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Bernardi v. Village of North Pekin





Appeal from the Circuit Court of Tazewell County; the Hon. John A. Gorman, Judge, presiding.


This action was brought by the plaintiff, Illinois Department of Labor, in the name of its director, against the defendant village of North Pekin for back pay to four women police dispatchers. The Department contended, and correctly so, that during the period of December 1980 through December 1982 the dispatchers were never paid the minimum wage provided by the Illinois Minimum Wage Law (Ill. Rev. Stat. 1981, ch. 48, par. 1001 et seq.). During the period in question the statutory minimum wage was $2.30 per hour. The dispatchers were paid at the rate of 60 cents per hour, 66 cents per hour, or $1 per hour. It is the Department's contention that the four dispatchers were entitled to accumulated back pay in the total amount of $26,797.61. Both the Department and the village filed motions for summary judgment. Based upon supporting affidavits and discovery depositions, the circuit court of Tazewell County ruled in favor of the village and this appeal ensued.

The four dispatchers worked out of their homes, which were wired so that the telephone in each home would ring when a call was made to the police department. The phone system was also wired with an external device so that each ringing of the phone could be heard if a dispatcher was on the home premises but outside the living quarters. The duties of the dispatcher were to answer incoming calls to the police department, make outgoing calls to the department, man the police radio, maintain a record of complaints and the radio log, make license and warrant checks, handle calls for the water and street departments, handle calls for the fire department, dispatch ambulance and rescue units, and receive calls from village residents.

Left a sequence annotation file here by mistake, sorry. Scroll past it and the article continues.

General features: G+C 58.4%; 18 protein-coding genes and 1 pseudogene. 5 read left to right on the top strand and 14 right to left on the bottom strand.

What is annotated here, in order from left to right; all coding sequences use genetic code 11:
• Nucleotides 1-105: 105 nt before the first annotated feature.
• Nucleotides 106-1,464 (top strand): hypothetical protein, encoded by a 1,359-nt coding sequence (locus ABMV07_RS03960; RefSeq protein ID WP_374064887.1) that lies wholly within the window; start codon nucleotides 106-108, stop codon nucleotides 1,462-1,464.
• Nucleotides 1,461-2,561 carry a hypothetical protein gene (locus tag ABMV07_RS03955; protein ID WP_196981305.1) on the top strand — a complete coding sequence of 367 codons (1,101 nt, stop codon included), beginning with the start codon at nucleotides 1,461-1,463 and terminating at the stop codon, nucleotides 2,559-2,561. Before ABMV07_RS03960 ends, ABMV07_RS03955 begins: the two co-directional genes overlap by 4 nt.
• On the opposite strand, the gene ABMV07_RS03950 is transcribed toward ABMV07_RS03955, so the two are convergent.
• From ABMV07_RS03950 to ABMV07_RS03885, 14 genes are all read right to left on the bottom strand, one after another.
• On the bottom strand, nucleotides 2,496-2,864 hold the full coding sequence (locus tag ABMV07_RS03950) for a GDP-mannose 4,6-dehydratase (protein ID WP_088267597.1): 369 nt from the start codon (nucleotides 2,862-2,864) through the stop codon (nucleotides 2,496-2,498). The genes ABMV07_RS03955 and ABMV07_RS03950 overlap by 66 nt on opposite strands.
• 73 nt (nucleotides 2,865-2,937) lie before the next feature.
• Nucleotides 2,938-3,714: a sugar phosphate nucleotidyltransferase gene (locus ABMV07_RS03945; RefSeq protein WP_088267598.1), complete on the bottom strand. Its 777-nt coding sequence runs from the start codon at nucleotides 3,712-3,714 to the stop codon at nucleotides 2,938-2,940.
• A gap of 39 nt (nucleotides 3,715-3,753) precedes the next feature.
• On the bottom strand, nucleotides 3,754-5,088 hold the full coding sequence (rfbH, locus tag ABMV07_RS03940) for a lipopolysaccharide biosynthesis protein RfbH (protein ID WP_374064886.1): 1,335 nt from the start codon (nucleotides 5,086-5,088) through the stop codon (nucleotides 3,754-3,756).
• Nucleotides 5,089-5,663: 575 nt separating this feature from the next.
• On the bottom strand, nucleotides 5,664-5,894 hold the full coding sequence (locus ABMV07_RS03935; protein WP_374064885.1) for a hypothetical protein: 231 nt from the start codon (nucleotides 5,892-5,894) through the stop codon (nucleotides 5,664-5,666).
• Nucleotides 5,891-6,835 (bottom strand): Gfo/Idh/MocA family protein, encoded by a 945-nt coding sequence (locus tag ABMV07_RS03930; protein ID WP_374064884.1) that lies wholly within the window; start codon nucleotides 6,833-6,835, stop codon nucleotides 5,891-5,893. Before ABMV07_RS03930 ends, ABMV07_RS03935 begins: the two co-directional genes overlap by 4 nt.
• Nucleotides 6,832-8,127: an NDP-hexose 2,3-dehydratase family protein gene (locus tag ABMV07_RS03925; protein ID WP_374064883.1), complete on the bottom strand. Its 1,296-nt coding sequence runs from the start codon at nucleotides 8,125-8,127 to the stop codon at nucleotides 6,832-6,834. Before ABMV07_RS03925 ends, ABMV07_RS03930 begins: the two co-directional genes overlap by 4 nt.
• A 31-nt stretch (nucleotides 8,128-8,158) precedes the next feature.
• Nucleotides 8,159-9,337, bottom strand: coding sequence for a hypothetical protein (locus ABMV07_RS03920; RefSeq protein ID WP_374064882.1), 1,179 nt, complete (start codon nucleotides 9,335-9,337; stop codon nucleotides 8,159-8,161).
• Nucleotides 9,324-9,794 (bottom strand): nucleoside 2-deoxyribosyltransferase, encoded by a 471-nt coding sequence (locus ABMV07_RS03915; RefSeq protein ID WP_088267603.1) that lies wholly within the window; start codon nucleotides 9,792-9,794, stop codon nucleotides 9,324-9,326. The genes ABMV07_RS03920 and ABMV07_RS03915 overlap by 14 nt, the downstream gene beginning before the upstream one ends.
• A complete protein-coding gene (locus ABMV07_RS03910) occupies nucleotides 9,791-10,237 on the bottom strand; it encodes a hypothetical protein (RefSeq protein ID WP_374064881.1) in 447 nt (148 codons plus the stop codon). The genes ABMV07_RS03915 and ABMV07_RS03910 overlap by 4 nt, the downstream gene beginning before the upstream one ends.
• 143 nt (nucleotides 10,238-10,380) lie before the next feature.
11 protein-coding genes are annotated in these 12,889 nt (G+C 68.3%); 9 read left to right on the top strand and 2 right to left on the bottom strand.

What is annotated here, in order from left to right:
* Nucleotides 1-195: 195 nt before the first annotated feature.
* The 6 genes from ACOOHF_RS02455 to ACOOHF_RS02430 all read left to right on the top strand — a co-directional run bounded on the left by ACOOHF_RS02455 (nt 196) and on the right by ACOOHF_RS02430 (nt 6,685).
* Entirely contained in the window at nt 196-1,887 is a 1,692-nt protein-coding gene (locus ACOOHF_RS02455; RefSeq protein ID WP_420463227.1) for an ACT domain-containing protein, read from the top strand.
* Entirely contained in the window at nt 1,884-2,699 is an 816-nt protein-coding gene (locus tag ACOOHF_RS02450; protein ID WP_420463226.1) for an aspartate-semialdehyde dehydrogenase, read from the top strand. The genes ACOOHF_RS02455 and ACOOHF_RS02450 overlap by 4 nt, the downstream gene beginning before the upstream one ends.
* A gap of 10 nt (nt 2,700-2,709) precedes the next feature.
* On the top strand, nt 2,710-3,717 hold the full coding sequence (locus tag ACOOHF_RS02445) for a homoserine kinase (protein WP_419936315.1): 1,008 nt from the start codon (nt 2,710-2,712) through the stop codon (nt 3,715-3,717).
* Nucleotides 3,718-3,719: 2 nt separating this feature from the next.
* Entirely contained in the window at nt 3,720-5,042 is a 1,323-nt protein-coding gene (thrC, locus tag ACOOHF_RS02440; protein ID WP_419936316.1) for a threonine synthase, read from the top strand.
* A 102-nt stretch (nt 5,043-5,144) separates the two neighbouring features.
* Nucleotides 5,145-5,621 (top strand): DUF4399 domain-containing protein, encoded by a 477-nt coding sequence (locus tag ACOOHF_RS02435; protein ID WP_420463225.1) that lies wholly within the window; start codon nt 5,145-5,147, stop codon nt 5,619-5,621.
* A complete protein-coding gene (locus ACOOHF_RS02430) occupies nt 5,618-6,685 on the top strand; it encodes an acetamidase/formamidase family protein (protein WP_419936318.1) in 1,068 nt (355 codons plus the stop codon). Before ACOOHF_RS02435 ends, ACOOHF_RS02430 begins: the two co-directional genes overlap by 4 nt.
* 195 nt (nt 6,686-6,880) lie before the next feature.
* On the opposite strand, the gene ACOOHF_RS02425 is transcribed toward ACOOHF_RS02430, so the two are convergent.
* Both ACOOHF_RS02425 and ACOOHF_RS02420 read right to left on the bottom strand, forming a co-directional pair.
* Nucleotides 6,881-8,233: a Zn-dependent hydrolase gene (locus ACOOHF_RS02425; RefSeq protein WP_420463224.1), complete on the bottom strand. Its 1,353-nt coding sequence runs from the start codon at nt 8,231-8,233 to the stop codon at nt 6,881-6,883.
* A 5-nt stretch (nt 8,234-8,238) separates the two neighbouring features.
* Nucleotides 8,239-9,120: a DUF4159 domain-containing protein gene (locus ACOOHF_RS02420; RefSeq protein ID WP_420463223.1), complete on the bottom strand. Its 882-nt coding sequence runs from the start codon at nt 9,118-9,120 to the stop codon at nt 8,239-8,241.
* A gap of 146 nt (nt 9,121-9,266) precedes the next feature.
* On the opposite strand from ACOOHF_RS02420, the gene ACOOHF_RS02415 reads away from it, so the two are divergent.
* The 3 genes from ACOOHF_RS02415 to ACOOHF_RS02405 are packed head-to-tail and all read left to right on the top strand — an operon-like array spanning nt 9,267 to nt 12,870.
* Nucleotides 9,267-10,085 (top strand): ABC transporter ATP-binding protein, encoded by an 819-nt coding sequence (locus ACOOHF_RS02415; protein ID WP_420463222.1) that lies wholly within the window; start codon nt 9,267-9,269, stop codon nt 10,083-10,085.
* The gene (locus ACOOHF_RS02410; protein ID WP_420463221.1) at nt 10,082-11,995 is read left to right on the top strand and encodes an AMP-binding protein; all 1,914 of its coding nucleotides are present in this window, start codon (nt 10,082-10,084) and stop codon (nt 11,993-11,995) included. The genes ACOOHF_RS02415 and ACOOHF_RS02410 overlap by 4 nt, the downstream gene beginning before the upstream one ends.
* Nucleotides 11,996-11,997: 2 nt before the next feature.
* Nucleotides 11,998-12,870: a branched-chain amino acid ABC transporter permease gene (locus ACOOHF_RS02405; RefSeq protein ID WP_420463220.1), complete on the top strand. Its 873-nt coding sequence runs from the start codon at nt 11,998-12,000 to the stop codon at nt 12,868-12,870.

The village of North Pekin has a population of approximately 1,800 people, and each dispatcher on an average work shift would receive 30 calls a day.

If a dispatcher desired to leave home during her shift, she would arrange for another dispatcher to "cover for her" by assuming the duty of handling telephone calls. The dispatchers on occasion would leave their homes for various reasons, i.e., to go bowling, to play bingo, to attend school activities and to attend to urgent family matters. The dispatchers were not glued to the phone, but during the course of a shift they were able to clean house, watch television, read, entertain friends, and were allowed to and in fact did sleep. The arrangement entered into between the village and the dispatchers was flexible to the extent that the paramount duty of the dispatcher was to take care of the telephone duties, but in lull periods between calls, which could be a matter of four or five hours, the dispatcher could follow a normal routine life style.